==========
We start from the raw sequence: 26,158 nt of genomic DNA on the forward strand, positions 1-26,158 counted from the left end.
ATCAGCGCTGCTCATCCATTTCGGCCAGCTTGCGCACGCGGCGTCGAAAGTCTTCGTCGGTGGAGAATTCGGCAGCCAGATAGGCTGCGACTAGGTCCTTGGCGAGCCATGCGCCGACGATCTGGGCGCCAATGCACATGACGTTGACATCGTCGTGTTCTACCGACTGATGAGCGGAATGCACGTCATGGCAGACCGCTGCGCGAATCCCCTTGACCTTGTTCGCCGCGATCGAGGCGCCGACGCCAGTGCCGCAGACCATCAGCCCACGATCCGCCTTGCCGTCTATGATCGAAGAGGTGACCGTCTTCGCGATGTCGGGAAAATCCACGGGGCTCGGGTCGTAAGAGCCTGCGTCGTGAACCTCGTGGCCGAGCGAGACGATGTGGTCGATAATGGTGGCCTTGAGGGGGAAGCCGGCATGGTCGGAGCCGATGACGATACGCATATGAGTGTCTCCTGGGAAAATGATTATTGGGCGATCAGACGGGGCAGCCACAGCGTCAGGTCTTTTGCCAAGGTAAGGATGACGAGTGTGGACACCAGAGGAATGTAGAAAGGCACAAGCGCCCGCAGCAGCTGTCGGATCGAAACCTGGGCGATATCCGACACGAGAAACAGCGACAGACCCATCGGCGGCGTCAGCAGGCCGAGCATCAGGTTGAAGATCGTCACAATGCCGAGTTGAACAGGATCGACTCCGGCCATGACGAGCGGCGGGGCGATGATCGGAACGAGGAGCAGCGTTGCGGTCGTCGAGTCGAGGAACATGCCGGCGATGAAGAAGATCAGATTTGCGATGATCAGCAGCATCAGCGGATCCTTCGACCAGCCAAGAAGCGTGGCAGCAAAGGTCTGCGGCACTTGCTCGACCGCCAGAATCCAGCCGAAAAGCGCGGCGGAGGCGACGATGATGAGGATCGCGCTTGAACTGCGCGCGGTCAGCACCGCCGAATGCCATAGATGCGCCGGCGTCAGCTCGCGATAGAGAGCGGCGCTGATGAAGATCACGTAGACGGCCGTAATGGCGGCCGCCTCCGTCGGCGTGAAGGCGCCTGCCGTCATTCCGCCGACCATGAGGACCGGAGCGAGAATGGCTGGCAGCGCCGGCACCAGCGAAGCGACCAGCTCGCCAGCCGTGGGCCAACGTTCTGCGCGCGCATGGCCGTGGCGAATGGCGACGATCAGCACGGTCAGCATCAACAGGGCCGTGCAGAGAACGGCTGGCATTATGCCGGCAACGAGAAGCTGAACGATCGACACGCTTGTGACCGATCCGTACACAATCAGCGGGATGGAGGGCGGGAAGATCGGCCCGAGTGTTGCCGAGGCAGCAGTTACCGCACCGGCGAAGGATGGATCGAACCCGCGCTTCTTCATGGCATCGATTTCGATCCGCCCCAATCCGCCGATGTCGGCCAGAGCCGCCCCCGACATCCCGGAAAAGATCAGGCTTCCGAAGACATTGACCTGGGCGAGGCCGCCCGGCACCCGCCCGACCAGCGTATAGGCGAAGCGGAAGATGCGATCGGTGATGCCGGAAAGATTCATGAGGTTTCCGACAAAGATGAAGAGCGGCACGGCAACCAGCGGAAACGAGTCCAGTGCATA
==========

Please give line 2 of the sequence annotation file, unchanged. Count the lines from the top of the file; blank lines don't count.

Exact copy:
ATCAGCGCTGCTCATCCATTTCGGCCAGCTTGCGCACGCGGCGTCGAAAGTCTTCGTCGGTGGAGAATTCGGCAGCCAGATAGGCTGCGACTAGGTCCTTGGCGAGCCATGCGCCGACGATCTGGGCGCCAATGCACATGACGTTGACATCGTCGTGTTCTACCGACTGATGAGCGGAATGCACGTCATGGCAGACCGCTGCGCGAATCCCCTTGACCTTGTTCGCCGCGATCGAGGCGCCGACGCCAGTGCCGCAGACCATCAGCCCACGATCCGCCTTGCCGTCTATGATCGAAGAGGTGACCGTCTTCGCGATGTCGGGAAAATCCACGGGGCTCGGGTCGTAAGAGCCTGCGTCGTGAACCTCGTGGCCGAGCGAGACGATGTGGTCGATAATGGTGGCCTTGAGGGGGAAGCCGGCATGGTCGGAGCCGATGACGATACGCATATGAGTGTCTCCTGGGAAAATGATTATTGGGCGATCAGACGGGGCAGCCACAGCGTCAGGTCTTTTGCCAAGGTAAGGATGACGAGTGTGGACACCAGAGGAATGTAGAAAGGCACAAGCGCCCGCAGCAGCTGTCGGATCGAAACCTGGGCGATATCCGACACGAGAAACAGCGACAGACCCATCGGCGGCGTCAGCAGGCCGAGCATCAGGTTGAAGATCGTCACAATGCCGAGTTGAACAGGATCGACTCCGGCCATGACGAGCGGCGGGGCGATGATCGGAACGAGGAGCAGCGTTGCGGTCGTCGAGTCGAGGAACATGCCGGCGATGAAGAAGATCAGATTTGCGATGATCAGCAGCATCAGCGGATCCTTCGACCAGCCAAGAAGCGTGGCAGCAAAGGTCTGCGGCACTTGCTCGACCGCCAGAATCCAGCCGAAAAGCGCGGCGGAGGCGACGATGATGAGGATCGCGCTTGAACTGCGCGCGGTCAGCACCGCCGAATGCCATAGATGCGCCGGCGTCAGCTCGCGATAGAGAGCGGCGCTGATGAAGATCACGTAGACGGCCGTAATGGCGGCCGCCTCCGTCGGCGTGAAGGCGCCTGCCGTCATTCCGCCGACCATGAGGACCGGAGCGAGAATGGCTGGCAGCGCCGGCACCAGCGAAGCGACCAGCTCGCCAGCCGTGGGCCAACGTTCTGCGCGCGCATGGCCGTGGCGAATGGCGACGATCAGCACGGTCAGCATCAACAGGGCCGTGCAGAGAACGGCTGGCATTATGCCGGCAACGAGAAGCTGAACGATCGACACGCTTGTGACCGATCCGTACACAATCAGCGGGATGGAGGGCGGGAAGATCGGCCCGAGTGTTGCCGAGGCAGCAGTTACCGCACCGGCGAAGGATGGATCGAACCCGCGCTTCTTCATGGCATCGATTTCGATCCGCCCCAATCCGCCGATGTCGGCCAGAGCCGCCCCCGACATCCCGGAAAAGATCAGGCTTCCGAAGACATTGACCTGGGCGAGGCCGCCCGGCACCCGCCCGACCAGCGTATAGGCGAAGCGGAAGATGCGATCGGTGATGCCGGAAAGATTCATGAGGTTTCCGACAAAGATGAAGAGCGGCACGGCAACCAGCGGAAACGAGTCCAGTGCATA